I'm just throwing it out, cause I really don't want to play anymore, but I would really prefer to keep going and get my enthusiasm back.

PS: I think my gaming preferences, as I read more, are strong Sim competing with Narrativist, (agreed: the two approaches definitely butt heads at times) if that helps (I didn't realize at first that Sim applied to me ^^). I don't know.
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AzaLiN
Member

Posts: 44


« Reply #17 on: May 22, 2009, 12:11:57 PM »

In keeping with the other thread on stat-blocks and challenging players, I think that another issue is that most encounters/situations are stat-block determined- the players build great characters for it, and are tactically competent- but actually playing it out feels redundant and drawn out: either it's possible for them to win, and they do; or the enemy is simply too strong, and they, somewhat fairly, cry foul, and in either case, actually fighting it out/rolling the skill checks are just drawn out confirmations. A ruleset issue, but just thought I'd add it.
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Clay
Member

Posts: 559


WWW
« Reply #18 on: May 22, 2009, 05:13:58 PM »

Crying foul because they can't win a head-on encounter isn't legit, it's Munchkinism at it's worst.  The trick is to present them with an encounter they can't win, but must win to complete some objective that they care about. They must be provided with an alternative method to bypass that head-on encounter.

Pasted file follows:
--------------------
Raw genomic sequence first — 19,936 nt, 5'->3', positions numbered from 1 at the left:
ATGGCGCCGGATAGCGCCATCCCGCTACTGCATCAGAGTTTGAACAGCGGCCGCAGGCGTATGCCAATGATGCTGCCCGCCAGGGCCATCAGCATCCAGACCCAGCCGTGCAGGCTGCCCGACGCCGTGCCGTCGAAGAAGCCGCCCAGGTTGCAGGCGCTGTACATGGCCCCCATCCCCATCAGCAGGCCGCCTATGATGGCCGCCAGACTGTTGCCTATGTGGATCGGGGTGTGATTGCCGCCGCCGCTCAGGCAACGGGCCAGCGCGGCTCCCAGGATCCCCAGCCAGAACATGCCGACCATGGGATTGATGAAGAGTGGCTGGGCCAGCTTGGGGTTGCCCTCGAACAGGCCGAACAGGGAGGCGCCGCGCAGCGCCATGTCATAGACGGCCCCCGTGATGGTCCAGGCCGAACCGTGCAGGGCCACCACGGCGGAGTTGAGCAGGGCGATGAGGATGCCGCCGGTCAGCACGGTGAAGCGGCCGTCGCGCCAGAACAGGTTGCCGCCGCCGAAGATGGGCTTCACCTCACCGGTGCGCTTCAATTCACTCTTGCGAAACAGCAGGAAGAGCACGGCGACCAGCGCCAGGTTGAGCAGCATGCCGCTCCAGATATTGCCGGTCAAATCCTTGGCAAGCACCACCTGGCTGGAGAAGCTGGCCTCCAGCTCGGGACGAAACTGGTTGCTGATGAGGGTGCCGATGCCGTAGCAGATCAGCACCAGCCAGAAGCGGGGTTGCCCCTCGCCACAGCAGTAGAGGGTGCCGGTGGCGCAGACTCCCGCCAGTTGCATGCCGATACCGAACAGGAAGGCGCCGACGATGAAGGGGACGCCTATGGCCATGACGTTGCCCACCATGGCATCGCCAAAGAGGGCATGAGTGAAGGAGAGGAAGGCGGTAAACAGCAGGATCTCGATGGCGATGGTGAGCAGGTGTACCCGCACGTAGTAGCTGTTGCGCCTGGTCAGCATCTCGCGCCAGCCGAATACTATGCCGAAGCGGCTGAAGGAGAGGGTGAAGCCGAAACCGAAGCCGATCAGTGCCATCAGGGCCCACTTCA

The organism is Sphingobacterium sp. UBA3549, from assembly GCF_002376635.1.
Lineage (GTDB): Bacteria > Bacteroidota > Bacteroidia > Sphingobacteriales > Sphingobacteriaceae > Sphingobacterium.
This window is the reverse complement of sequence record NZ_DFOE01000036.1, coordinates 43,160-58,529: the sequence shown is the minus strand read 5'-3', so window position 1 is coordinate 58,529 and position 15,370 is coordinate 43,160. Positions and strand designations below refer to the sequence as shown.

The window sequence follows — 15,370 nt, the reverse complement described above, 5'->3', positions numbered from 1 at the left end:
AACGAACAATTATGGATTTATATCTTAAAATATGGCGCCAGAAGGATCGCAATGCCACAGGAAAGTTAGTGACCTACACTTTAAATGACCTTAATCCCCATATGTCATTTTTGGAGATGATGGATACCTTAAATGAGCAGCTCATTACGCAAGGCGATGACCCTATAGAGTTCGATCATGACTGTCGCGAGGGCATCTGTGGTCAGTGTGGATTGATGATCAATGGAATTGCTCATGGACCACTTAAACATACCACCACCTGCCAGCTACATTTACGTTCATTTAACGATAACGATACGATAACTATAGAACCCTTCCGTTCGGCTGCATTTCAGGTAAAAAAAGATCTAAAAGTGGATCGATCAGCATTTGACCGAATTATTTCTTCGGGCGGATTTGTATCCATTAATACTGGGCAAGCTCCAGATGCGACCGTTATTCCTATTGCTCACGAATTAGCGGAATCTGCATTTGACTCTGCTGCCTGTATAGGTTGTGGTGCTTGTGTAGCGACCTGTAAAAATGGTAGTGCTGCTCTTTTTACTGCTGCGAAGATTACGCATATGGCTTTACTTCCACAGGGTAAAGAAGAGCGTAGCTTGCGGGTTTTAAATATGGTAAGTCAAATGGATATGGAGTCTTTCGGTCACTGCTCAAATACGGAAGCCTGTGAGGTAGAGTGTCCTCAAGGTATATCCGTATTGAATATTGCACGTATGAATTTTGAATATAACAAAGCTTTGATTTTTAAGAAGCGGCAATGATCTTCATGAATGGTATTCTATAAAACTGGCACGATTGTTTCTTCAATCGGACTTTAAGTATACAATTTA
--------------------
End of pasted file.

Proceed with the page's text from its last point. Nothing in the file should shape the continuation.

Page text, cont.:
For example, they have been paid good money to rescue the princess who is being held by a heavily armed band of bandits (or maybe not a princess, but a by-blow who is beloved of the king, just to avoid the cliche). The bandits are sufficiently well armed and attentive that the party wouldn't stand a chance in a direct assault.

But the PCs could be presented with one or more alternatives that will change the advantage. There could be a cattle or deer herd in the area that could be stampeded through the bandit camp. A decoy caravan looking like a wealthy merchant could be arranged that will draw off a sufficient number of bandits that the remaining party can effect their rescue.
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Clay Dowling
RPG-Campaign.com - Online Campaign Planning and Management
LandonSuffered
Member

Posts: 99


« Reply #19 on: May 22, 2009, 08:45:21 PM »